Saturday, March 20, 2010

Aaron Copland in Hanoi

HANOI -- This year marks the 15th anniversary of diplomatic relations between the United States and Vietnam. The country is still a tender land, but the Vietnamese have long known how to profit from their various invaders over the past millennium.

American tourists, for instance, are now targets for hawkers of Viet Cong souvenirs around Hanoi’s Opera House. The theater is a scaled-down model of the Paris Opera’s Palais Garnier, and it was thus a glaring symbol of colonialism until the French were overthrown in 1954 and Ho Chi Minh made it a historic site for important political occasions, even if music and dance remain its main business.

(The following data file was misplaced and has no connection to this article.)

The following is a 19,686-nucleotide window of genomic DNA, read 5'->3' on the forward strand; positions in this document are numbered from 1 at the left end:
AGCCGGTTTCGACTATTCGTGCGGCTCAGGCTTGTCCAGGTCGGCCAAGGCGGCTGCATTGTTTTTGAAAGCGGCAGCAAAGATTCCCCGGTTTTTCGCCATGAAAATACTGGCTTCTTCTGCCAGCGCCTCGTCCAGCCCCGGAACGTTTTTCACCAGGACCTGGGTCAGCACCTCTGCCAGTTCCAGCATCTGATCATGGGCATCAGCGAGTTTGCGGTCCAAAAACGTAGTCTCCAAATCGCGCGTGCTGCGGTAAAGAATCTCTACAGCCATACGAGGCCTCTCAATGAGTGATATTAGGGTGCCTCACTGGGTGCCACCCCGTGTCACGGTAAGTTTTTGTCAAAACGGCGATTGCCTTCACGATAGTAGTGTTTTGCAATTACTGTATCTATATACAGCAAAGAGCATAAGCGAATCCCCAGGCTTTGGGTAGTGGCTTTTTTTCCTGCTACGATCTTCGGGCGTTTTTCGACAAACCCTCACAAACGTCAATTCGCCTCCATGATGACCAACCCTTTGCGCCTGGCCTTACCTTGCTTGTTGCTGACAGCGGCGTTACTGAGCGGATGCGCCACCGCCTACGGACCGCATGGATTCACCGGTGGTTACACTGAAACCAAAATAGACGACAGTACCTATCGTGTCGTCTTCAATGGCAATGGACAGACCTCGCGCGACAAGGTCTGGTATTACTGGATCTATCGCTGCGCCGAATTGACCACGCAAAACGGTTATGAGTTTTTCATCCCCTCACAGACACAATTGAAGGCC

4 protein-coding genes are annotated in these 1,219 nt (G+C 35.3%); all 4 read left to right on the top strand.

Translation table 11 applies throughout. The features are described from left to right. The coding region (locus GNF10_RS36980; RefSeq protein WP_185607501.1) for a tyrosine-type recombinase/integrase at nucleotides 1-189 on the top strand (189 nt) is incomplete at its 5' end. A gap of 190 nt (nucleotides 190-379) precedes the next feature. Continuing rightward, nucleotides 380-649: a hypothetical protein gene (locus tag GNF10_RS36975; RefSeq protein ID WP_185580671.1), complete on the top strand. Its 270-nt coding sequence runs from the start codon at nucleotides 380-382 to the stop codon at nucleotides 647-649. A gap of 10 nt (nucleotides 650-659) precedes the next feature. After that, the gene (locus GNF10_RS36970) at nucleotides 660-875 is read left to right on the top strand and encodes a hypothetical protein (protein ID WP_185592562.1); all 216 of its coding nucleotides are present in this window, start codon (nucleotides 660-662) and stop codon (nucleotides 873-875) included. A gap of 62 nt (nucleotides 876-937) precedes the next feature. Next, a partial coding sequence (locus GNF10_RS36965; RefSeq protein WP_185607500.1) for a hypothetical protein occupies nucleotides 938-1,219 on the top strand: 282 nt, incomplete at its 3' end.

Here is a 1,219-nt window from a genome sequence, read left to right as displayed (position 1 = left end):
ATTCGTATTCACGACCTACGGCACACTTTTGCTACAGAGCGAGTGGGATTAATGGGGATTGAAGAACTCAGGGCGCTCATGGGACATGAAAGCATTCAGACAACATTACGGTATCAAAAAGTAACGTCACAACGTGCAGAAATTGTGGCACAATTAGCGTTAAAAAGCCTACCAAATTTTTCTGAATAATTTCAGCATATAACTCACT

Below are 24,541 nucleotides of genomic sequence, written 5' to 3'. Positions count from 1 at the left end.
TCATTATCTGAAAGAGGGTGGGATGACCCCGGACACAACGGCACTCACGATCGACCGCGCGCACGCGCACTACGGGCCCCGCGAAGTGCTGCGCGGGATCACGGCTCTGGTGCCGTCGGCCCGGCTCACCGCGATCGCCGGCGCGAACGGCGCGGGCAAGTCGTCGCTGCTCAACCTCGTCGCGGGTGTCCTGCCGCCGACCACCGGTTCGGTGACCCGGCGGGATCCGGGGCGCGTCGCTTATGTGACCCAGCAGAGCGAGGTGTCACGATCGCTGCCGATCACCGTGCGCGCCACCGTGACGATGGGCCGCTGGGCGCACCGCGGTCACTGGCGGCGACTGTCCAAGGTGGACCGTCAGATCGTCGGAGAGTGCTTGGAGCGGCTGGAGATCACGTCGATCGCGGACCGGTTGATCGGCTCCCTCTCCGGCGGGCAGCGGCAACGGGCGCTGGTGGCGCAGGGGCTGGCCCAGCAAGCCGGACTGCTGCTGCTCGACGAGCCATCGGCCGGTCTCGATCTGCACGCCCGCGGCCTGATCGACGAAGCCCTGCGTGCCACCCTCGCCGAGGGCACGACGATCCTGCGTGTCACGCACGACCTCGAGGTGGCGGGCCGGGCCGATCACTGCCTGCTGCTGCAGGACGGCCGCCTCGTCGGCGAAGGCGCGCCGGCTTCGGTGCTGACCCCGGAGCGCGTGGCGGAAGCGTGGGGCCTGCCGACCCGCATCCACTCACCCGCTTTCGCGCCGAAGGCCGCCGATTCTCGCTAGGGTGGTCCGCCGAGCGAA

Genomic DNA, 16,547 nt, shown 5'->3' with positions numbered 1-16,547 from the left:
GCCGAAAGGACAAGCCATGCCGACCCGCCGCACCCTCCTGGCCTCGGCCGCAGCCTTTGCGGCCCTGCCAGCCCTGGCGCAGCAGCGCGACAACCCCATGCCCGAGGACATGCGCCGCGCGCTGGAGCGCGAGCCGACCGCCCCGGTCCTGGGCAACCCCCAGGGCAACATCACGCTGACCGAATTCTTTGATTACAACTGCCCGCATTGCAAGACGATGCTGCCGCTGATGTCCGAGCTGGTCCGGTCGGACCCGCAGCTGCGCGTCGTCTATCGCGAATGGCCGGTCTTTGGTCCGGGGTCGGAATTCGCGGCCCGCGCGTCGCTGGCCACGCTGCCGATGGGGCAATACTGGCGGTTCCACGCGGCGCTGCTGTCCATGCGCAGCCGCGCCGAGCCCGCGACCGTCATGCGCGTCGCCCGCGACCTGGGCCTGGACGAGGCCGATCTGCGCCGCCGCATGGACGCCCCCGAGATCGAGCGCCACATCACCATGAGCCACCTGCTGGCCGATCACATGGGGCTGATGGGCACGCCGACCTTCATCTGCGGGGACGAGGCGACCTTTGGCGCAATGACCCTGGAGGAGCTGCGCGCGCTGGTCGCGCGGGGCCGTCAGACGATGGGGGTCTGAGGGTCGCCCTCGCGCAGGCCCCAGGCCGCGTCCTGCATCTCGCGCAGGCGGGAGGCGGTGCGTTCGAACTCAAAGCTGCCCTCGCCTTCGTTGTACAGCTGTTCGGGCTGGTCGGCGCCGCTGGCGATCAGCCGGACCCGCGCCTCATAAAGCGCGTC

On Friday night, though, the hall saw a different d├ętente. American and Vietnamese musicians joined together to premiere new works by young composers from both countries and one by Elliott Carter, who is 101 and was born two years before the 600-seat Opera House was completed.

Aaron Copland’s “Appalachian Spring,” perhaps the most touching musical depiction of America as a tender land, closed the program and proved a moving culmination of two weeks of the Ascending Dragon Music Festival here, a cultural exchange between Southwest Chamber Music and the Vietnam National Academy of Music.

No comments: